Small is Beautiful offers development support to preschool children in a unique way and in choosing this path moves well beyond generally accepted practice.
Term Two report by Danielle Watkins
During Term Two I have been lucky enough to experience a range of professional development opportunities. These have been presented within the Centre as well as outside of Small is Beautiful. The first workshop was with Liz Yeats, sharing her knowledge about the Griffiths Development Checklist and the second one was a workshop about autism by Neil Stuart.
Liz Yeats gave me a great understanding of what stages are critical for children aged three to five. Liz spoke about different activities and tasks that show us ways in which we can strengthen these stages and provide support for achieving new milestones. Liz spoke about our busy books and pointed out which activities have fundamental processes for child development. All SiB’s busy book activities provide our learners with a range of fine motor movements, help develop bilateral skills (working both sides of the body), develop correct pencil grip as well as learning about colours, animals and patterns.
Along with busy books we also integrate different movements, dances, songs and stories into our mat times. Each mat time is different from the previous ones and all children have equal opportunities to join in and have some fun. The children can’t wait to listen to their favourite songs as well as the chance to get hold of the stretchy cord or Lycra.
While we develop ways to enhance a child’s fine and gross motor movements we also try to develop ways to provide a positive, inclusive environment to allow children to feel at home and comfortable.
Another workshop was about strengthening early learning opportunities in autism in early childhood settings. Autism is a learning difficulty I have been involved with through general life experiences as well as my work and study. While I have personally been influenced by unique learners it comes to my attention that there are effective ways in which we can support these learners. It is fundamental to my teaching practice that I develop ways in which I can help children become strong, competent and confident learners. While we develop ways to support children who are on the autism spectrum, Neil reminded us that ‘it is not the autistic child that needs to change, it is us’. He gave this example: for the autistic child it is as if they are always walking down a dark alley. Do they really know what is at the other end? Are they confident to explore and widen their horizon? Do they feel safe to continue or do they stop and react with fear?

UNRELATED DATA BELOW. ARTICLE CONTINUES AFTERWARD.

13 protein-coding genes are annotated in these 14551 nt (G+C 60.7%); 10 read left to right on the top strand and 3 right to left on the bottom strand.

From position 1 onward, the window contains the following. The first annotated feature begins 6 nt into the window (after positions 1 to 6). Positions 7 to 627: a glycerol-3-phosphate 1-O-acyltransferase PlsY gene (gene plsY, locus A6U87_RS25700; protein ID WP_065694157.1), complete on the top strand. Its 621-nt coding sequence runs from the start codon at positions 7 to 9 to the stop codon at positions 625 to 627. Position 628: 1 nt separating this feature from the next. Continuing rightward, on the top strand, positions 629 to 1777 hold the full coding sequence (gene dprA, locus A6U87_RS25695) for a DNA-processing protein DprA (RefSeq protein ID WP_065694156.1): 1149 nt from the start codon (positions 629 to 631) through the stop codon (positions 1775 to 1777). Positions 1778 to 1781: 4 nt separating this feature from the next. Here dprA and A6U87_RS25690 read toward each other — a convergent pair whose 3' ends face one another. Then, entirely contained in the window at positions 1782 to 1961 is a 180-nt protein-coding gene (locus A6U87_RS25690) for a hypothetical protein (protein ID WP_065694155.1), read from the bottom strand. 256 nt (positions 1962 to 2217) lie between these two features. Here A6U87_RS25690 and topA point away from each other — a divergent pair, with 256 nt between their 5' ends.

Neil spoke to us about ways in which we can work through these situations to ensure these children are comfortable within their surroundings, remembering this might have to happen multiple times in one day. Together it is important we keep open our communication and allow all children to be able to work through areas where they don’t feel safe.
Val was approached by award-winning researcher Dr Qilong Zhang to co-author a research article on SiB’s system.
In May 2016, Dr Zhang and Val presented a 45 minute interactive workshop in Rotorua at the Early Childhood Council’s Annual Conference.
The results of Dr Zhang’s research can be read in Early identification within inclusive early childhood curriculum: an ethnographic study from New Zealand, published in the journal “Early Child Development and Care” 2018.